This does not mean we should not be careful about how we spend our valuable resources - EU members and the countries that associate with this statement have contributed in 2007 more than half of the total amount paid until 31 December 2007 to the organisation’s regular budget. We should therefore be prepared to look at what we still have left to do to complete the verification regime, and focus our resources on what we agree are our priorities. So it is important that we devote sufficient resources, for example for development of noble gas technology, and continue the installations of additional noble gas systems, agreed by Working Group B as a priority.

The EU also reiterates its attachment to the upgrade of the OSI regime and recalls that the successful conduct of IFE08, which is the first experience of an OSI in almost real conditions, is one of its priorities. In this view we therefore note with satisfaction the efforts made by Kazakhstan and the PTS to perform on time all the tasks necessary to conduct IFE08 as well as possible. The EU also reaffirms the importance of a comprehensive evaluation of each aspect of the IFE08 in order to identify all the relevant lessons learned.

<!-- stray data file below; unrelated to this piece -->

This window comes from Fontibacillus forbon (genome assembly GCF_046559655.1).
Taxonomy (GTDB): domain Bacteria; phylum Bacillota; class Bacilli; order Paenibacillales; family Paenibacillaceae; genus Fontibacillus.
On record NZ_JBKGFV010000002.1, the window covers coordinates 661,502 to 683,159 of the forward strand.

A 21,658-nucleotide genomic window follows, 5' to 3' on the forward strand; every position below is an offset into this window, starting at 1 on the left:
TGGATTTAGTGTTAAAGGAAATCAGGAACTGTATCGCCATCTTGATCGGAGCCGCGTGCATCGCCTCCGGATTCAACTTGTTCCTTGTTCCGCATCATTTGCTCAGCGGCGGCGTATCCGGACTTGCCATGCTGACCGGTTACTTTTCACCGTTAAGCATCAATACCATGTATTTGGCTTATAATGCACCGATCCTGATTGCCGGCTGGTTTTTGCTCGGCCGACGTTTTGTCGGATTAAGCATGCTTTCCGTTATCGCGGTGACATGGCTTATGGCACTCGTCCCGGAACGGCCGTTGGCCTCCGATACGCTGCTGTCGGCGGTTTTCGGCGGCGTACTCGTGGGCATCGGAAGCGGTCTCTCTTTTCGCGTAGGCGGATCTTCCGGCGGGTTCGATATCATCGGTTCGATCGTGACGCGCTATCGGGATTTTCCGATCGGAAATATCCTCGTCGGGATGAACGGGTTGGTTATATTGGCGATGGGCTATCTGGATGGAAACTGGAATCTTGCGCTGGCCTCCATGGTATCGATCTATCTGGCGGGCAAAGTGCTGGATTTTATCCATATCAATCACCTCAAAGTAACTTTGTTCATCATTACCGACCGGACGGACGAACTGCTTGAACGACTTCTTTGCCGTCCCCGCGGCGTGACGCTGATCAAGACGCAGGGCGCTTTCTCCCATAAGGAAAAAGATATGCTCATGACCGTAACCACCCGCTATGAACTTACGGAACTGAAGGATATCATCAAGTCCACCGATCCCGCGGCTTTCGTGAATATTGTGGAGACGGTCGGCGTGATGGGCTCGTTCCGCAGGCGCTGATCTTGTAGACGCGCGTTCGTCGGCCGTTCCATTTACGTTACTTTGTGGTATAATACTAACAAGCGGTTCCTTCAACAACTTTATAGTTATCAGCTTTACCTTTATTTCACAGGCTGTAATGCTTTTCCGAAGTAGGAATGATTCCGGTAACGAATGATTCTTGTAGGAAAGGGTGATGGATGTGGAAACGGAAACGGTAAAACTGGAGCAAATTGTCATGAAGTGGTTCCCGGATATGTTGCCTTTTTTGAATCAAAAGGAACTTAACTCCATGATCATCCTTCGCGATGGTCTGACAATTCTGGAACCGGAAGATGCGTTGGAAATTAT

Mr Chairman,

The EU sees the initial draft 2009 Programme and Budget Proposals as a good basis for further discussion. The European Union stresses the importance of a programme-driven budget. We believe that it is essential that the final draft Budget and Programme 2009 provides the necessary resources for steady and continued build up of the verification regime as well as sustaining the valuable investments we have already made.

The EU reiterates its view that Post Certification Activities (PCA) costs remain a serious challenge to keep future budgets sustainable. Even though inflationary pressures appear not to be an imminent threat regarding PCA costs, the PTS should work to contain these pressures. We are looking forward to receiving the PTS’s consolidated paper and set of proposals for containment of PCA costs based on their detailed analysis in the fall sessions of the PMOs.